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Articles | Fri 28th Aug, 2020
On 11th August, the Court of Appeal handed down its judgment in the case of R (Bridges) v Chief Constable of South Wales Police  EWCA Civ 1058, concerning police use of automated facial recognition (AFR) technology. At the end of June, I wrote about the appeal and set out some of the background and key issues in the case.
In its judgment, delivered by an eminent panel of the Master of the Rolls, the President of the Queen’s Bench Division and Lord Justice Singh (who in a different capacity presides over the Investigatory Powers Tribunal), the Court of Appeal allowed the Claimant’s appeal on three of the five grounds: they found that the challenged use of AFR by South Wales Police (SWP) had not been ‘in accordance with the law’ within the meaning of Article 8(2) ECHR; it followed that SWP’s Data Protection Impact Assessment was inadequate; and they separately found that SWP had not done all they reasonably could with respect to their Public Sector Equality Duty under the Equality Act 2010 (there had been evidence that AFR generally carried a greater risk of false identification of women and people from black, Asian and other minority ethnic backgrounds).
On the face of it, the outcome is a victory for human rights group Liberty who backed the Claimant/Appellant, but looking closely at the judgment, it is something of a Pyrrhic one, particularly when it comes to the findings under Article 8.
First, the Court rejected the Appellant’s arguments that when assessing the adequacy of the legal framework it was appropriate to hypothesise how the police might use AFR, rather than how they actually did use it. The Appellant had presented a dystopian scenario where the police could track any person of interest around the country to learn multiple details about his/her private life, using a network of thousands of CCTV cameras all feeding into AFR software running 24/7. In a quotable passage, the Court warned against the danger of reading what a judge says in a particular case as if it were a provision of general application (the Claimant had relied on a passage of Lord Kerr’s dissenting judgment in Beghal v Director of Public Prosecutions  UKSC 49, who had said “It is the potential reach of the power rather than its actual use by which its legality must be judged”). The Court confirmed that an approach consistent with Strasbourg’s was to ask whether there had been a violation of the Appellant’s rights on the particular facts of the case.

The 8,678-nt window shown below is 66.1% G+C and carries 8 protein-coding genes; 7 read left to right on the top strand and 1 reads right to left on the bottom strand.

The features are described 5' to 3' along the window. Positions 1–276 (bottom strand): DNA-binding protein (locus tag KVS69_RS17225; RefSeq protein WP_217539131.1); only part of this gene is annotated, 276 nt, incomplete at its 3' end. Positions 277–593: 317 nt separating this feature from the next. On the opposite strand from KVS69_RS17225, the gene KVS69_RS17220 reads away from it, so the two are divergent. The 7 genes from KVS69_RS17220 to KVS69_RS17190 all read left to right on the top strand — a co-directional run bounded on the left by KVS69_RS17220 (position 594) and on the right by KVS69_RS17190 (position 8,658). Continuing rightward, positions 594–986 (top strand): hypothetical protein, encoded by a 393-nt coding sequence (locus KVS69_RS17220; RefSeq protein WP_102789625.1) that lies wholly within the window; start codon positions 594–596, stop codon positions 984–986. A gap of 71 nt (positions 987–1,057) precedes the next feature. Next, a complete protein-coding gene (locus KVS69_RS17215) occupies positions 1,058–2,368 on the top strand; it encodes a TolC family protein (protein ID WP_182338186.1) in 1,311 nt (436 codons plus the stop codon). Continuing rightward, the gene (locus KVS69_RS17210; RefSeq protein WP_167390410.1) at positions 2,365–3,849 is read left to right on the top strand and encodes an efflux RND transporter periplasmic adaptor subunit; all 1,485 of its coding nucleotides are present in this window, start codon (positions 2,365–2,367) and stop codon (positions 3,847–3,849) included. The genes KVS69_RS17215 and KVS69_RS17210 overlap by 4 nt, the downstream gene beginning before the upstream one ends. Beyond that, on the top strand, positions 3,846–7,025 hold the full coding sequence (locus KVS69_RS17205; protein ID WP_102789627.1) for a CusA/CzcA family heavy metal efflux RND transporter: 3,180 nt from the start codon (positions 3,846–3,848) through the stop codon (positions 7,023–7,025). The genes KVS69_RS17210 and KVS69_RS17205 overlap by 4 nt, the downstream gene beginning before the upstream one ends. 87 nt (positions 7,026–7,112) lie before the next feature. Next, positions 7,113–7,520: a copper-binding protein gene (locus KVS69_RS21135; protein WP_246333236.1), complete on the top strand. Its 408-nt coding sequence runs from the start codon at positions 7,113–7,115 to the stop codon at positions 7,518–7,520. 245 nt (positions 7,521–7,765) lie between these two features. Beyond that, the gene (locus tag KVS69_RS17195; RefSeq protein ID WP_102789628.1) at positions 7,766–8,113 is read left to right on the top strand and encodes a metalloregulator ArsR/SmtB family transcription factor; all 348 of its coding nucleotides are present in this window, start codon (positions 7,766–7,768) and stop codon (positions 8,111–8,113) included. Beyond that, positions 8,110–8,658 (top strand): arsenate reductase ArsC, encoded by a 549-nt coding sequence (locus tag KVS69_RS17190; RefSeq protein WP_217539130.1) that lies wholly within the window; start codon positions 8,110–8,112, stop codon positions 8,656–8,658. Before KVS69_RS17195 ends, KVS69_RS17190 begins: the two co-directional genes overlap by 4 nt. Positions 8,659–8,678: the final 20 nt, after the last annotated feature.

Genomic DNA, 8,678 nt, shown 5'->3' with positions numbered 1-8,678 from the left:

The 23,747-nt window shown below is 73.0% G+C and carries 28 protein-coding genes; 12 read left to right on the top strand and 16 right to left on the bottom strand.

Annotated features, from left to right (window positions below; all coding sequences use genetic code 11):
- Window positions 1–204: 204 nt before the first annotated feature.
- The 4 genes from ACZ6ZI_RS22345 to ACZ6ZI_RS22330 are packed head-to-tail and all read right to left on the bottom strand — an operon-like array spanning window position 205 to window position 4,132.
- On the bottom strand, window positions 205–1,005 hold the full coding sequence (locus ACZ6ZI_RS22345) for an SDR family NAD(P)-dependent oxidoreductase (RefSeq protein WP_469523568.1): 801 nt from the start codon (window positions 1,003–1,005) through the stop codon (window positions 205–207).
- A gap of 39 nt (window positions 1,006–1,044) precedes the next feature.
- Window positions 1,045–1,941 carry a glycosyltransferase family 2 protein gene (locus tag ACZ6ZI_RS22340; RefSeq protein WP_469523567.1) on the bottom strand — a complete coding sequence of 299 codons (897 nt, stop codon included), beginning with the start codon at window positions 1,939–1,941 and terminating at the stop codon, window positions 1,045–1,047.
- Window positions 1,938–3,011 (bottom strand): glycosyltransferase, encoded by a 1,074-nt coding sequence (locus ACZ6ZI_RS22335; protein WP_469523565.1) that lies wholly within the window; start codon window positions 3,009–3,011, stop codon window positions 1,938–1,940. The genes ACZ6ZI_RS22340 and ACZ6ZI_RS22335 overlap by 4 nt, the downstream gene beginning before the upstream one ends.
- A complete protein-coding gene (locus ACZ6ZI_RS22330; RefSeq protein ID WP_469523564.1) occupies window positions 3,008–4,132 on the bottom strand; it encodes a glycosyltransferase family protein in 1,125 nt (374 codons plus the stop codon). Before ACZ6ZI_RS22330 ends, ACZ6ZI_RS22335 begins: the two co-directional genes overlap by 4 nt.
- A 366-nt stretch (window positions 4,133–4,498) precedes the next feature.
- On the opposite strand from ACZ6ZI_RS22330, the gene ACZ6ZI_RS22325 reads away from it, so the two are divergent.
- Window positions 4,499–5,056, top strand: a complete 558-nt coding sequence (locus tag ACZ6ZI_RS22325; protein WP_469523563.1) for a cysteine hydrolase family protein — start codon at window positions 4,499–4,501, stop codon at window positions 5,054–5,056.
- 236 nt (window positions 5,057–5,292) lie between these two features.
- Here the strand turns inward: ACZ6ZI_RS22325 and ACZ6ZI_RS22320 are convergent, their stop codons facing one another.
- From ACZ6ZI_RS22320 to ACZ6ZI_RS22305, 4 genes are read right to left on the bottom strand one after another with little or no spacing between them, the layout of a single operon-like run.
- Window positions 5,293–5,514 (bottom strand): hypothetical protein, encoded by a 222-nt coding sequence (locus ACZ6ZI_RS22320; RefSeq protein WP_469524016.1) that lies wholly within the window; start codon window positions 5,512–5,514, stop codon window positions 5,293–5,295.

Second, the Court rejected the reliance the Appellant and the Information Commissioner (who supported the Appellant on Ground 1) placed on the decisions of the CJEU and the Strasbourg Court in what they said to be comparator cases – Tele2 and Watson (Joint cases C-203/15 and C-698/15) and S v United Kingdom (2009) 48 EHRR 50. Like the Divisional Court, the Court of Appeal found that the context of SWP’s use of AFR was not equivalent to either that of bulk communications data (Tele2) or DNA sampling and fingerprinting (S v UK), and their relevance to the present case was dismissed somewhat summarily.
Third, the Court were satisfied that the legal framework which regulated the use of AFR did contain safeguards which enabled the proportionality of interference with Article 8 rights to be adequately examined, knocking out another of the Appellant’s key arguments.